A couple who split as teens when he emigrated to Australia have reunited and married 35 YEARS later – despite living on opposite sides of the world.
Childhood sweethearts Carolyn Walker, 51 and Ian Cook, 50, met as teenagers in 1979 and fell in love.
They were first loves and dated for about two years before they were banned from getting engaged and Ian’s family emigrated to Oz.
The pair lost touch until a surprise online reunion in 2010 when he found her on Friends Reunited.
Carolyn left behind her life in England to rediscover her lost love and, 35 years after they met, the couple married.
She said: “I feel very lucky; it feels like I’ve won the lottery. I’ve never been happier. I never used believe in fate – now I do. We were meant to be together.”
The pair met at school in Frome, Somerset, where Ian, 14, was in Carolyn’s, 15, younger sister Joanne’s year.
“We were inseparable from the moment we met,” she said. “It was proper first love. We wanted to get engaged, but our parents said no. ”
Smitten Carolyn was “devastated” when Ian moved away. Although they got on with their separate lives, Carolyn never married and although Ian had a marriage that ended, neither of them had children.
“I think he must have always been in the back of my mind. I never ever wanted to marry or start a family with anybody,” Carolyn said.
They could have met again in 1990 when Carolyn visited Adelaide with her younger sister for a six-month holiday, but she got cold feet.
She said: “We were going to knock on Ian’s door but the morning we were going to do it, I chickened out.
“I regretted that big time when I got home. But obviously the time wasn’t right for us.”
Twenty years later and out of the blue, a shocked Carolyn received a message from Ian on the website Friends Reunited in May 2010.
She said: “I was on a girls night out with my sister and I saw this message from Ian Cook and I thought ‘THE Ian Cook?! It can’t be!’.”
It said: “Hi, I’m not sure if you’re the right person I’m looking for, but have you got a sister called Jo?”.
A flurry of messages and two days later, they heard each other’s voices for the first time in more than 30 years.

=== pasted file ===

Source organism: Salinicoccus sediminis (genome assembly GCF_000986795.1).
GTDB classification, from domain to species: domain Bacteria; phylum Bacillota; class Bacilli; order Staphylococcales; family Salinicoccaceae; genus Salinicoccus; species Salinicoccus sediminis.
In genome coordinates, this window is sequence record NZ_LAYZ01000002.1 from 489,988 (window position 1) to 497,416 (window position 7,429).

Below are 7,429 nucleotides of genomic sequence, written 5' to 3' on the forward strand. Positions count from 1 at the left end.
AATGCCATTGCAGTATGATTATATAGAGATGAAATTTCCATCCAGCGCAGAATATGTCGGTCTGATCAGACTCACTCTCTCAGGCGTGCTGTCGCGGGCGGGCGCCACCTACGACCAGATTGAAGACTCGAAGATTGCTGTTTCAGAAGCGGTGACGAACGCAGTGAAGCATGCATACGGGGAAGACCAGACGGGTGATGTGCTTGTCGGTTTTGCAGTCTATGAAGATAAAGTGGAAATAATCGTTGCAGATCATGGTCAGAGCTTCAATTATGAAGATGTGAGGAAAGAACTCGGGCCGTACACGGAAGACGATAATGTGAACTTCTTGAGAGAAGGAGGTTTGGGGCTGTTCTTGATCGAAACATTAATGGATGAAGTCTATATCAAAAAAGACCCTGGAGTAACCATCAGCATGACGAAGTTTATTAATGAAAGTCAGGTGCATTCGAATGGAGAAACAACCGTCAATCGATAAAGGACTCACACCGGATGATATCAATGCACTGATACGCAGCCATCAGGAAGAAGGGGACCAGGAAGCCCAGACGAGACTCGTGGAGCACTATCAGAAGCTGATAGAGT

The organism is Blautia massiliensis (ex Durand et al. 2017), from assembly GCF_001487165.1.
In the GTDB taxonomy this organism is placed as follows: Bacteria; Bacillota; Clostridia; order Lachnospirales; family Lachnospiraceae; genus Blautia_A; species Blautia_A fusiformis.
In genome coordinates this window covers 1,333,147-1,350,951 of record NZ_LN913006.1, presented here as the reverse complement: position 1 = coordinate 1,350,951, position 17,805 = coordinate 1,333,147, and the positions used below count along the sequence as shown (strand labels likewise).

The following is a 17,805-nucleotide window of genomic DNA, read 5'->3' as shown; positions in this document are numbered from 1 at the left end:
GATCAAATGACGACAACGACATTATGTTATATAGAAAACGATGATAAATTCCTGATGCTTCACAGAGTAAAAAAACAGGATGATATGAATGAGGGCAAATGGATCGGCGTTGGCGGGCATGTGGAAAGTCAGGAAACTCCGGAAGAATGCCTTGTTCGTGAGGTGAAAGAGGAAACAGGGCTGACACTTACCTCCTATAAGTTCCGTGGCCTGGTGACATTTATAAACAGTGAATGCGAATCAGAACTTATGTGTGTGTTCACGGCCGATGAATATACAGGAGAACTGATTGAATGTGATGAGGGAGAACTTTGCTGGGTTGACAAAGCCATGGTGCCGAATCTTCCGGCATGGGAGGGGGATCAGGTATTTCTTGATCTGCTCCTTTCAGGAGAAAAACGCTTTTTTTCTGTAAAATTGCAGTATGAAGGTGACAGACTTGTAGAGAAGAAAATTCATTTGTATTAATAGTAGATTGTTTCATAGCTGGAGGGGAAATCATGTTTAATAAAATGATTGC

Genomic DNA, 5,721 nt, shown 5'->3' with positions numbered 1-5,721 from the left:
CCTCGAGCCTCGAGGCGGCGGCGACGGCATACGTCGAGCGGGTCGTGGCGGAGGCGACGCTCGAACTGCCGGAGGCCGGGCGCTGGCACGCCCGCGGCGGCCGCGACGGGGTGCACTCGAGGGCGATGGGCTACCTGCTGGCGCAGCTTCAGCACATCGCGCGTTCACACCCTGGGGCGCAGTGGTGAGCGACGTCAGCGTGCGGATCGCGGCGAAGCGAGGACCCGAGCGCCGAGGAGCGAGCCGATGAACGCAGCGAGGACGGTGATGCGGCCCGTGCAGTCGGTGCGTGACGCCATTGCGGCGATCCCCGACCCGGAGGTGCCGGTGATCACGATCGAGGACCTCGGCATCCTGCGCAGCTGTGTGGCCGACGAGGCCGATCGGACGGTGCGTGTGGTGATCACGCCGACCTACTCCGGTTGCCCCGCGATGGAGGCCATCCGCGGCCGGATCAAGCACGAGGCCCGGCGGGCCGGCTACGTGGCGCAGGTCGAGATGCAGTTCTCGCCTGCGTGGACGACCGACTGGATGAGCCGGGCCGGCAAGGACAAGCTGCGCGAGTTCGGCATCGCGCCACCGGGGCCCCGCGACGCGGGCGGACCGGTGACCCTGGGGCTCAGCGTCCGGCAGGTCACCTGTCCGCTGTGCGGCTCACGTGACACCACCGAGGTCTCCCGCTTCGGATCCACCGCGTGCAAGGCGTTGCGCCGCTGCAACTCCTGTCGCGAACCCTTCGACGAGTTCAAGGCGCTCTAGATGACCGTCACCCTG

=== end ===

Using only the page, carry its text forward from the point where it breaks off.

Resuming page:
She was unsettled by his Australian accent but Carolyn was surprised by how natural it felt to speak to Ian on the phone.
“It was so weird, it was like we had spoken last week. We chatted for about three hours that first time,” she said.
Just five months later, Carolyn took a gamble by booking one-way ticket to Australia for a reunion with Ian – and she hasn’t returned since.
“We both knew that something was still there; before I even left England we knew that we were going to be together.
“I was determined this was going to be my life. I was nervous on the flight but Ian met me at the airport and we just ran into each other’s arms.
“We’ve got a lot older but I could see it was him, he hadn’t changed that much.”
Within a month of their October reunion, they got each other’s names tattooed on their wrists to show how committed they were to each other.
Ian, an operations supervisor in the oil and gas industry, got down on one knee on Christmas that year and the couple finally married on 29 December 2013 – 35 years after they first fell in love.
They had to wait for a permanent visa for Carolyn, who works in retail, and wanted all of her family to be able to come to Adelaide for their special day.
“The weirdest thing is not being called Carolyn Walker any more! I was that name for 50 years, and now I’m a Mrs. I never felt I wanted to get married before, but this just felt right,” Carolyn said.
“Some times I have to pinch myself now, I think I might be dreaming all. It is unbelievable.”
Carolyn’s parents Alan and Vera Walker, of Frome, Somerset, celebrated the couple’s tale of true love.
Alan, 78, said: “It might sound silly but it was just meant to be.
“We obviously knew Ian when they were courting. He was a tear away like they all are at that age but he was a good lad. He had to go with his parents to Australia, and we thought that was the end of it.
The father was worried for Carolyn’s gamble but realised they were adults and could take their own risks.
“I warned Carolyn that he might be a little, fat, bald man by now, because it was 35 years ago. But they recognised each other and that was it.
“It was almost as if it was all meant to happen. I suppose it was fate.”
Her sister Joanne, 49, who works in retail, said: “She is the most lucky woman alive!”